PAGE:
Now the host and the audience were having a wonderful time being outraged by these refugees from a psycho ward, but believe it or not, I found myself in sympathy with the cannibals. Both they and the audience began from the same basic assumptions; i.e., man is merely an animal, human freedom means doing just what each individual wants, there are no absolute moral judgments to be made, there is a genuine ecological crisis coming that demands radical solutions, etc. While the audience didn’t like the cannibals’ conclusions, they shared the exact same premises, premises taught in every public school, state university, and highlighted nightly in all the "mainstream" media. There is no logical stopping place between what the premier academics of the past hundred years have been teaching and what the cannibals are proposing. If you grant the cannibals their premises, then logically, their solutions are not only reasonable, but, in many respects, inevitable. The cannibals were simply more consistent, and more honest than the bland, middle-American audience jeering and hooting at them.
If man is just another animal, and there is no moral difference between the two, and if humans have rights, then why not animals as well? And if eating animal meat is moral, why not eat the flesh of dead people? That way, people who want to eat meat can do it, without hurting all the poor little innocent animals. Isn’t it better than just burying all that good protein in the ground? (Well, actually there are good, medical reasons for not being a cannibal, but since when do facts ever enter into this kind of religious debate?). If there are no moral absolutes apart from the individual, why shouldn’t teenagers commit suicide when depressed and despondent? Who’s to say that they are wrong for killing themselves because they didn’t get a date for Friday night? And if there really are too many people in the world, and if there is no sovereign God whose law reigns supreme, why shouldn’t you abort babies or encourage sodomy as an alternative to normal heterosexual relations?
The simple fact is that the Cannibalistic, Vegetarian Sodomites are simply being epistemologically self-conscious modernists. They are just taking the next, logical step in the humanist attack on the sovereignty of God. Neither the audience, nor the holier-than-thou host, had any moral basis for criticizing their position. They may not have chosen to adopt the same behaviors, but they had no basis to call them immoral. For both groups deny God and his Kingdom, and one is just a little more consistent in promoting the fruits of their rebellion than the other.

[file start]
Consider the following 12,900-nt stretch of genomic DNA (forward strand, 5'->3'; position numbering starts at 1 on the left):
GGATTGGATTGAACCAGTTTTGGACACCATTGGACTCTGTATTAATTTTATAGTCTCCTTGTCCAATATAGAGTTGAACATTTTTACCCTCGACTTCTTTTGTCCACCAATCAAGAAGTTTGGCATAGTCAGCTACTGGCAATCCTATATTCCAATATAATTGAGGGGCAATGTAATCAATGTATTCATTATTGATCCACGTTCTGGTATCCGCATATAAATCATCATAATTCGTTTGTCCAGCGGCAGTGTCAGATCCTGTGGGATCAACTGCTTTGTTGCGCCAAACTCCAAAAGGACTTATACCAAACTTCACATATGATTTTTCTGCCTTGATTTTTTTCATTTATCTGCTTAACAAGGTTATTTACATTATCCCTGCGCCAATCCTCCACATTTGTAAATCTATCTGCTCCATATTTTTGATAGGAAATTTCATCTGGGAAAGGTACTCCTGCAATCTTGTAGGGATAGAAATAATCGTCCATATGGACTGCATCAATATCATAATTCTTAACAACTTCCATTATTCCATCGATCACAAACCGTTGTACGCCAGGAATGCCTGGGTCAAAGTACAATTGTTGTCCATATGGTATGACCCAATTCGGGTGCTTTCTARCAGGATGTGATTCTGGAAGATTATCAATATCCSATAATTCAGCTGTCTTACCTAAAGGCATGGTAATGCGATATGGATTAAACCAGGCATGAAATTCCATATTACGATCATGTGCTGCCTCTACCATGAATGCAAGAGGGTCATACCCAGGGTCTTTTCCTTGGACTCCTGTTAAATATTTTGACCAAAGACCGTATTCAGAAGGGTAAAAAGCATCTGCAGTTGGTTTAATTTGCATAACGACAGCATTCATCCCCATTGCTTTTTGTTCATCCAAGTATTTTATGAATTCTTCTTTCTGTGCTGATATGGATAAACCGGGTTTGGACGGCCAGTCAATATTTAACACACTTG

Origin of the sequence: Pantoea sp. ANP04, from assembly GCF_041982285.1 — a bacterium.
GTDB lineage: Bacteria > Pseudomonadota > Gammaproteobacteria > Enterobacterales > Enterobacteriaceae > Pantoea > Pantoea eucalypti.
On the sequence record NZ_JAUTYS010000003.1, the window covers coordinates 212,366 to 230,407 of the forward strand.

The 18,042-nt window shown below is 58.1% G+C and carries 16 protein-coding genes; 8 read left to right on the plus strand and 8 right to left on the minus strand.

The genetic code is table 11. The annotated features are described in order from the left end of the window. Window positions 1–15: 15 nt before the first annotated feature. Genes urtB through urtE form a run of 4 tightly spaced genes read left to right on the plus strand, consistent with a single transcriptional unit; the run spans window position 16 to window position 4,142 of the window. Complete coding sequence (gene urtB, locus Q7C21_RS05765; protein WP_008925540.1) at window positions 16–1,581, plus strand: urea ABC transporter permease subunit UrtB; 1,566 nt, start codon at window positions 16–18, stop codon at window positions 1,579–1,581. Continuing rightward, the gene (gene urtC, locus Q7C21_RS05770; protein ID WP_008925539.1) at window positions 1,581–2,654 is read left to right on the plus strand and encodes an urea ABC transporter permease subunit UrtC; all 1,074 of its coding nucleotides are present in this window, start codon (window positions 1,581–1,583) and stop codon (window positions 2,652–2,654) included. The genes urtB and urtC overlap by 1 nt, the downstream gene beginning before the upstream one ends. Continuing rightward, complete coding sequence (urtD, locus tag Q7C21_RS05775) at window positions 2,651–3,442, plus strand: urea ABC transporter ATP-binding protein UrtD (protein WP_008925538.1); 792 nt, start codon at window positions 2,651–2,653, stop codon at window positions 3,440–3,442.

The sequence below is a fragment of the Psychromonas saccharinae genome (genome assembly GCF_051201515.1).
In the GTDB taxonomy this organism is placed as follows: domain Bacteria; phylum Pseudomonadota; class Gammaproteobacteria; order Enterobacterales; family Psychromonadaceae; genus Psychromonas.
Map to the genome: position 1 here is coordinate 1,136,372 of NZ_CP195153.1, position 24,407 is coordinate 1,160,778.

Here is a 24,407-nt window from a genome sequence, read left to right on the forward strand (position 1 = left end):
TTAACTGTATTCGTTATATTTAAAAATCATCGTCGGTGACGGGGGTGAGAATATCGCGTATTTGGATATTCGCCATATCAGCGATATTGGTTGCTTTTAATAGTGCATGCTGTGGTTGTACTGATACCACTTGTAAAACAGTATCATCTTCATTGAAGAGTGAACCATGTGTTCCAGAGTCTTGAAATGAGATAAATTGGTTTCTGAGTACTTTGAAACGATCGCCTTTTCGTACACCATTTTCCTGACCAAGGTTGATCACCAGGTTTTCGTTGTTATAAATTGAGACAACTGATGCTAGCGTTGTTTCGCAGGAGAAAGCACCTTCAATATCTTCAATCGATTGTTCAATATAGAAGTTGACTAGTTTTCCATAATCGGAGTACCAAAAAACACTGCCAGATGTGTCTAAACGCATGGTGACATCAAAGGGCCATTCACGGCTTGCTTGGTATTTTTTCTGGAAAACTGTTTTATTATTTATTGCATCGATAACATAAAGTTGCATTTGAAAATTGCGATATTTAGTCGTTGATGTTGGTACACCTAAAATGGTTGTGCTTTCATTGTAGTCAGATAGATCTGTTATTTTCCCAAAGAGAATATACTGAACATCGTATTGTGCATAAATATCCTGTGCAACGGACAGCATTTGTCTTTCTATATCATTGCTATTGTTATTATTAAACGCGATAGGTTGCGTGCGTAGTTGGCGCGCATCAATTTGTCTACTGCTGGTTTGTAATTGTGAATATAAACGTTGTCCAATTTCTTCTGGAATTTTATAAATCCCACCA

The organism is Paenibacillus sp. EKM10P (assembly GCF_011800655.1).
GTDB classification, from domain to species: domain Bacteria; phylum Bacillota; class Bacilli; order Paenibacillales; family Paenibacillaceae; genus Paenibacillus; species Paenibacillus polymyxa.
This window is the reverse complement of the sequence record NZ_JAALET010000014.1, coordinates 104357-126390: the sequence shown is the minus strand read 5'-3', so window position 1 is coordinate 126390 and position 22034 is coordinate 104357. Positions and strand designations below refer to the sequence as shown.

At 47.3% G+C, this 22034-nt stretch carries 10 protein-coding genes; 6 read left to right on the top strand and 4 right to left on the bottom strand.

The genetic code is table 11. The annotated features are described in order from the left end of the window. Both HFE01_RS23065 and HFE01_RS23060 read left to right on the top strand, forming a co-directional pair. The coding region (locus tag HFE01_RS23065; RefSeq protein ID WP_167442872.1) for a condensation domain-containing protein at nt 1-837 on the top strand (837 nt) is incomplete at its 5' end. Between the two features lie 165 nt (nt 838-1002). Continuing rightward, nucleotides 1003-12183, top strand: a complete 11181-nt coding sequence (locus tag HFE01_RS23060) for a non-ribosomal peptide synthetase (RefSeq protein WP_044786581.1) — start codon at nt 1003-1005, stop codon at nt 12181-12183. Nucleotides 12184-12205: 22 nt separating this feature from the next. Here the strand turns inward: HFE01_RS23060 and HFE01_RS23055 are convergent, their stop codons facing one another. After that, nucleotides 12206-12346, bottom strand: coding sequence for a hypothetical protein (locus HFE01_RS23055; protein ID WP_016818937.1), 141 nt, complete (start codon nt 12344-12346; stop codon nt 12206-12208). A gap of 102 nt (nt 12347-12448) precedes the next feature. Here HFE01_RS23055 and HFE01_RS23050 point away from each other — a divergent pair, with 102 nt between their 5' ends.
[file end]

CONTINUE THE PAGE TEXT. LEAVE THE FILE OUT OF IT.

What neither group wants to realize is that you cannot have the fruit of Christian culture without the root. The world before the gospel was a vicious, nasty place, filled with the most horrendous acts. The ancient Greeks exposed their children to be eaten by wild animals while extolling the benefits of paedophila. The Romans raped and pillaged their way through the ancient Mediterranean world, enslaving everyone they met. The Celtic tribes in Europe butchered people like hogs in their worship of demonic forces. The Aztecs in the Americas sacrificed entire nations by ripping out people’s hearts in bloody worship of the sun. Even the charming Inuit people of North America left their parents on ice floes to be eaten by polar bears, or freeze to death in the Arctic weather. It was only with the coming of the gospel of Jesus Christ that concepts such as liberty, justice, and protection of the innocent became cultural norms.
It is one thing to read in history about the last days of a decadent culture, just before God brings the hammer down. It is something different to actually experience it. You see, like the long-neglected basement walls, Christians have failed to disinfect this culture. We have allowed the rot of humanism to grow and flourish in the dark, dank places while we went merrily on our way. And now, we’ve got a lot of hard work to do to clean up the mess and put things back to rights. Granted, the people we are talking about are kooks (and their bizarre beliefs, a form of street theater to "raise people’s consciousness" about their social agenda). But what is said today in jest is practiced tomorrow in sincerity. When a culture turns its back on God, he turns his back on it, allowing it to become foolish in its speculations, darkening hearts, and giving bodies over to impurity and judgment (cf. Rom. 1:20ff). These are the people who will be running this culture for the foreseeable future. And we are the ones who let it all happen.
Do these wackos frighten me? No, they are pathetic little people, hardly to be taken seriously. They are mere footnotes in the history of the death of a culture. But they are a symptom of a much greater evil, the evil of a flourishing, God-hating philosophy subsidized by Christian capital because we were too lazy to clean up the mess. And like the mold on a dark, dank, basement wall they are something that needs to be scoured clean and washed away with all the other filth. But it will take a lot of work—dirty, tiring and unglamorous work, but absolutely necessary work—unless we want the cannibals to win (for a time) and our children, and grandchildren, to grow up in their world.
There is a new world coming. It remains only to be seen whether we or our far-distant descendants experience the joys of a reconstructed society. The suicides will kill themselves, the over-population nuts will abort their future, the sodomites will emasculate themselves, and the cannibals will eat each other.
But our children, and their children, and their children’s children will inherit the earth.
Now isn’t that worth a little hard work and sweat?
- Brian M. Abshire
Rev. Brian Abshire, Ph.D. is currently a Teaching Elder associated with Hanover Presbytery. Along with his pastoral duties, he is also the director for the International Institute for Christian Culture, has served as an adjunct instructor in Religious Studies at Park University and is a visiting Professor of Comparative Religion at Whitefield College.